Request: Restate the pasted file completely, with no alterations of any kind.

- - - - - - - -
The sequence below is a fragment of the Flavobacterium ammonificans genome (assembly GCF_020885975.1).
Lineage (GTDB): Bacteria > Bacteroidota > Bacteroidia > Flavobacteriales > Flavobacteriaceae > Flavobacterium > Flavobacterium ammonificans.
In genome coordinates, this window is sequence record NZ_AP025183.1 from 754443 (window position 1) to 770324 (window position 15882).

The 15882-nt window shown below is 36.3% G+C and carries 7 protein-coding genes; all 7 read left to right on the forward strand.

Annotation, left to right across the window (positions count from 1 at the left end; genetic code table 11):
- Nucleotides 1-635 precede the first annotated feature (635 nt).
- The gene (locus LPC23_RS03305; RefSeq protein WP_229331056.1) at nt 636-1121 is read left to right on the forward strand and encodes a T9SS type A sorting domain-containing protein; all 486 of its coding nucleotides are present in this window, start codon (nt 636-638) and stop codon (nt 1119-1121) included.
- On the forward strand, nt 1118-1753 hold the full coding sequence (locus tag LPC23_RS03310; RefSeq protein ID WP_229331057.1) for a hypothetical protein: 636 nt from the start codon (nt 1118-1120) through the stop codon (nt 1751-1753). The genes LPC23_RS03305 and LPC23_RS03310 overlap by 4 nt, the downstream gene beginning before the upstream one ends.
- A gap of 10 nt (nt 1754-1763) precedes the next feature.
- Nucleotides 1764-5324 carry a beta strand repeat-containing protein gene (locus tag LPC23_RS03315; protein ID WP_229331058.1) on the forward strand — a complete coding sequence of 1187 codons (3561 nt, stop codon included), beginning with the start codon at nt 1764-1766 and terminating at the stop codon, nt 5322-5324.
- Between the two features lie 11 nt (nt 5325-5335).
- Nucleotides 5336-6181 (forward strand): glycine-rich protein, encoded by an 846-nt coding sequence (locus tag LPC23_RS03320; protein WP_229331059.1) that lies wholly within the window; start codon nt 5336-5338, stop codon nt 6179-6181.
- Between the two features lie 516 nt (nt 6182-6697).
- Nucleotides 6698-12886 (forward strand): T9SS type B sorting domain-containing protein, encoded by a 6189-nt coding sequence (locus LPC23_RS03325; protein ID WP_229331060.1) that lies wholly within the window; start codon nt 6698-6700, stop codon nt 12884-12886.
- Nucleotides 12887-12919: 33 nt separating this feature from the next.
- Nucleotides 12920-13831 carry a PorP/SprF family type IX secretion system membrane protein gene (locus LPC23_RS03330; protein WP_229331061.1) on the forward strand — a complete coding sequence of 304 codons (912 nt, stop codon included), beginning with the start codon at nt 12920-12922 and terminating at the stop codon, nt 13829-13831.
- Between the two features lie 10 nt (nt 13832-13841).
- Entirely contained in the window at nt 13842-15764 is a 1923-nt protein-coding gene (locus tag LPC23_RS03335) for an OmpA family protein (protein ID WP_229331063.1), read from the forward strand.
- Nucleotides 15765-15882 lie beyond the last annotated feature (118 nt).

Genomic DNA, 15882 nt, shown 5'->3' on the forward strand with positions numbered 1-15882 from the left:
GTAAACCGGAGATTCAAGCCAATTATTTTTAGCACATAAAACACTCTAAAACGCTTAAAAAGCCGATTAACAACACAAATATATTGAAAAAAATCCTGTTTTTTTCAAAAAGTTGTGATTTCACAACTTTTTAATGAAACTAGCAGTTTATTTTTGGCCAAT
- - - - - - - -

The sequence below is a fragment of the Flavobacterium ammonificans genome (assembly GCF_020885975.1).
Lineage (GTDB): Bacteria > Bacteroidota > Bacteroidia > Flavobacteriales > Flavobacteriaceae > Flavobacterium > Flavobacterium ammonificans.
In genome coordinates, this window is sequence record NZ_AP025183.1 from 754443 (window position 1) to 770324 (window position 15882).

The 15882-nt window shown below is 36.3% G+C and carries 7 protein-coding genes; all 7 read left to right on the forward strand.

Annotation, left to right across the window (positions count from 1 at the left end; genetic code table 11):
- Nucleotides 1-635 precede the first annotated feature (635 nt).
- The gene (locus LPC23_RS03305; RefSeq protein WP_229331056.1) at nt 636-1121 is read left to right on the forward strand and encodes a T9SS type A sorting domain-containing protein; all 486 of its coding nucleotides are present in this window, start codon (nt 636-638) and stop codon (nt 1119-1121) included.
- On the forward strand, nt 1118-1753 hold the full coding sequence (locus tag LPC23_RS03310; RefSeq protein ID WP_229331057.1) for a hypothetical protein: 636 nt from the start codon (nt 1118-1120) through the stop codon (nt 1751-1753). The genes LPC23_RS03305 and LPC23_RS03310 overlap by 4 nt, the downstream gene beginning before the upstream one ends.
- A gap of 10 nt (nt 1754-1763) precedes the next feature.
- Nucleotides 1764-5324 carry a beta strand repeat-containing protein gene (locus tag LPC23_RS03315; protein ID WP_229331058.1) on the forward strand — a complete coding sequence of 1187 codons (3561 nt, stop codon included), beginning with the start codon at nt 1764-1766 and terminating at the stop codon, nt 5322-5324.
- Between the two features lie 11 nt (nt 5325-5335).
- Nucleotides 5336-6181 (forward strand): glycine-rich protein, encoded by an 846-nt coding sequence (locus tag LPC23_RS03320; protein WP_229331059.1) that lies wholly within the window; start codon nt 5336-5338, stop codon nt 6179-6181.
- Between the two features lie 516 nt (nt 6182-6697).
- Nucleotides 6698-12886 (forward strand): T9SS type B sorting domain-containing protein, encoded by a 6189-nt coding sequence (locus LPC23_RS03325; protein ID WP_229331060.1) that lies wholly within the window; start codon nt 6698-6700, stop codon nt 12884-12886.
- Nucleotides 12887-12919: 33 nt separating this feature from the next.
- Nucleotides 12920-13831 carry a PorP/SprF family type IX secretion system membrane protein gene (locus LPC23_RS03330; protein WP_229331061.1) on the forward strand — a complete coding sequence of 304 codons (912 nt, stop codon included), beginning with the start codon at nt 12920-12922 and terminating at the stop codon, nt 13829-13831.
- Between the two features lie 10 nt (nt 13832-13841).
- Entirely contained in the window at nt 13842-15764 is a 1923-nt protein-coding gene (locus tag LPC23_RS03335) for an OmpA family protein (protein ID WP_229331063.1), read from the forward strand.
- Nucleotides 15765-15882 lie beyond the last annotated feature (118 nt).

Genomic DNA, 15882 nt, shown 5'->3' on the forward strand with positions numbered 1-15882 from the left:
GTAAACCGGAGATTCAAGCCAATTATTTTTAGCACATAAAACACTCTAAAACGCTTAAAAAGCCGATTAACAACACAAATATATTGAAAAAAATCCTGTTTTTTTCAAAAAGTTGTGATTTCACAACTTTTTAATGAAACTAGCAGTTTATTTTTGGCCAAT